storms and causing acidification which has been bleaching coral reefs, and
melting of glaciers (1,2,12). The
improved measurement system now in place indicates that the oceans are, in
general, warming even faster than previously predicted (2). In sum, heating emissions are undermining the
human habitat at a more rapid pace than we had previously understood, signaling
an even stronger need to reduce greenhouse gas emissions.
Initially, even as the reality of global warming was being accepted, the very existence of global dimming, which shields some of the earth from sunrays, was not suspected. Completely independent research projects had recorded puzzling declines in sunrays reaching the earth. The solution to the mystery was the discovery that water drops clung to the surfaces of particulates, such as those from fossil fuel emission or volcanoes, turning the clouds into mirrors which return sunrays to the sky. Clean clouds let the sun rays’ heat pass to the earth. (5,6)
Global dimming’s blocking
of warming sunrays is significant enough to be incorporated into climate
models. Do not applaud yet, for dimming presents serious problems. The
pollution creating dimming is harmful to health. Dimming’s warming reduction is temporary and
does nothing to reduce greenhouse gas build up. Dimming is always local and
diminishes direct sun rays on crops below which reduces plant growth. Dimming also
has problematic impacts on local weather, such as shifts in the location of
monsoons, with dire effects for populations dependent on those rains. Cloud
drift creates environmental justice issues. Currently in India, dimming from
its coal pollution in the north is shifting needed monsoon rains away from the
south. India can address the problem with national policies, but this remedy is
not available to less developed countries whose needed local sunshine is
reduced when clouds polluted by the burning of fossil fuels in developed countries
float into their skies (5,6, 7,9)
Diminishment of dimming is clearly desirable, but not
unproblematic, for less dimming means that more sunrays reach the earth. In
fact decline in fossil fuel use in the world has, by cutting particulate
pollution, reduced dimming (called brightening). Creative balanced policies are
being sought to reduce greenhouse gases even more to offset the extra heat from
brightening.( 6,7,9) Simultaneously,
controversial proposals to provide humanity more time to reduce the greenhouse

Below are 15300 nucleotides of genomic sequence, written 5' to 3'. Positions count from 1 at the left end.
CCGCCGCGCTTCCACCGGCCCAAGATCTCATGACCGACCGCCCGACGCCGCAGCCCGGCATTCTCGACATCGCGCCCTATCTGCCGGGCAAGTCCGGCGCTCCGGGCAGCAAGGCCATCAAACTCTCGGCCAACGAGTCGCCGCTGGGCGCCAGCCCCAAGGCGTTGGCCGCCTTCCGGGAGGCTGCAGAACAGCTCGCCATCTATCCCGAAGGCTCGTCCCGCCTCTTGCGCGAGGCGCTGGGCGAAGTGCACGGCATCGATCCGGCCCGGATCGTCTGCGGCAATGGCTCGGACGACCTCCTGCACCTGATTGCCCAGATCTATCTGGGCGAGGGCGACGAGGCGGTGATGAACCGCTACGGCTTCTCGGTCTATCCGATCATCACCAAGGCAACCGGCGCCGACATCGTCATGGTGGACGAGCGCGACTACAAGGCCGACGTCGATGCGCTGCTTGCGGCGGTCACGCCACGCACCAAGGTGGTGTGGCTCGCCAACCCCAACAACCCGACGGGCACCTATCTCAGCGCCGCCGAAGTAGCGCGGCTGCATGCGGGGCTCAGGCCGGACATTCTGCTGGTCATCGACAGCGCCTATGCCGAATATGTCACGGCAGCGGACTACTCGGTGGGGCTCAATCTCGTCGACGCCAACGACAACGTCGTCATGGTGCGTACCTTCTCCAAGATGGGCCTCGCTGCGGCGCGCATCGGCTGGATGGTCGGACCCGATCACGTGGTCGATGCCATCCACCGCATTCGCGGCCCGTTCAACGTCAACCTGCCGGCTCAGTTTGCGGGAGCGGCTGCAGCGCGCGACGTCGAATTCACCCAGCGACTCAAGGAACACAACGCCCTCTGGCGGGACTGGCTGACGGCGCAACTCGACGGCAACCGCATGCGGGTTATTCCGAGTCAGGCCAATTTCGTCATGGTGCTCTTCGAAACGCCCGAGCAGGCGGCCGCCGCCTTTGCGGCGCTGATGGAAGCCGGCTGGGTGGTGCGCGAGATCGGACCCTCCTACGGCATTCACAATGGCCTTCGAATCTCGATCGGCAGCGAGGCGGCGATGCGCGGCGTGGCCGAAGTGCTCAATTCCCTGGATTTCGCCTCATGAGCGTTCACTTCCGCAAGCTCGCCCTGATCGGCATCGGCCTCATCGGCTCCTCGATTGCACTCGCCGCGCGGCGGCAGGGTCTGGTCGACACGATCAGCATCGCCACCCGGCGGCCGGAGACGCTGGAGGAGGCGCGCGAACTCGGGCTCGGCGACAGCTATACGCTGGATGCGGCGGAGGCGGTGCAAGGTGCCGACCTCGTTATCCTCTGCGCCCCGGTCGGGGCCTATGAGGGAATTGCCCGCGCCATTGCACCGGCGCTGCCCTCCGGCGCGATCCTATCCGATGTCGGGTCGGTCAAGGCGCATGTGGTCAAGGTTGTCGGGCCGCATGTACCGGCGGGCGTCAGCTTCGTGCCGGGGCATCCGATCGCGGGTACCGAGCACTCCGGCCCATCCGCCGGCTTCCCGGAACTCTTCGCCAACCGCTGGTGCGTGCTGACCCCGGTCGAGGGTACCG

effect by creating temporary artificial dimming exist. Harvard scientists have
scheduled a dimming experiment for the first half of 2019 (8) Such proposals have encountered serious objections; dimming
has known negative side effects and as
yet unknown negative effects could result from artificial dimming( 7).
Exacerbating our disturbing dilemma is the fact that in the US federal government environmental leadership has gone from inadequate to counterproductive and has been destructive of established protections. A new film entitled from” Paris to Pittsburgh” (viewable on-line) documents how local and state governments and communities have responded to this abdication of responsibility by taking steps to lower carbon footprints and creating alliances to increase the strength and extent of the impact of their policies (11) . One hundred US cities have now signed a pledge to transition to using 100 % renewable energy (10). And finally, in the new Congress, a proposal for a federal plan to reduce climate change, called “the green new deal”, is circulating (13). The uncomfortable facts we have learned about deep ocean warming and the inconvenient nature of global dimming signal that we must use all of our creativity to shape realistic policies. This worthy challenge is a call to all of us inform ourselves and to work with others do what we can.
Dr. Joan Hoffman is Professor Emerita of
Economics and founder of the Sustainability and Environmental Justice Minor and
Program at John Jay College of Criminal Justice. She has authored varied articles and books on
Each year 1,000,000 seabirds and 100,000 marine animals die from ingesting plastic. In 2017 alone, people in the United States used, on average, 390,000,000 plastic straws a day. That is enough plastic straws to wrap around the entire Earth two times. Over a year, the United States used 142,350,000,000 plastic straws which could wrap around the earth over 711 times.
In 2017, plastic straws were the eleventh most-found trash in the ocean and made up for 3% of all recovered trash from the ocean. One of the issues with plastic straws is that most are made from type-5 plastic (polypropylene), which is not a heavy enough plastic to be recycled at the majority of places, so they end up in landfills – which is why they end up in the ocean and harming the environment. Plastic straws take up to 200 years to decompose, and although they decompose, they do not completely degrade – which means they just break down into smaller, almost invisible pieces and never completely disappear fromthe Earth. When plastic decomposes it releases chemicals into the environment that are toxic to wildlife and the environment. Some states have already started to combat the effects of plastic straws by passing legislation that regulates the distribution. We can do our part by using alternatives to plastic straws, such as: bamboo, metal or paper straws, or skipping a straw altogether.
United Nations. (June 5-9, 2017). The Ocean Conference: Marine Pollution.
Fact Sheet. United Nations. New York, NY. n.d. Retrieved from: https://sustainabledevelopment.un.org/content/documents/Ocean_Factsheet_Pollution.pdf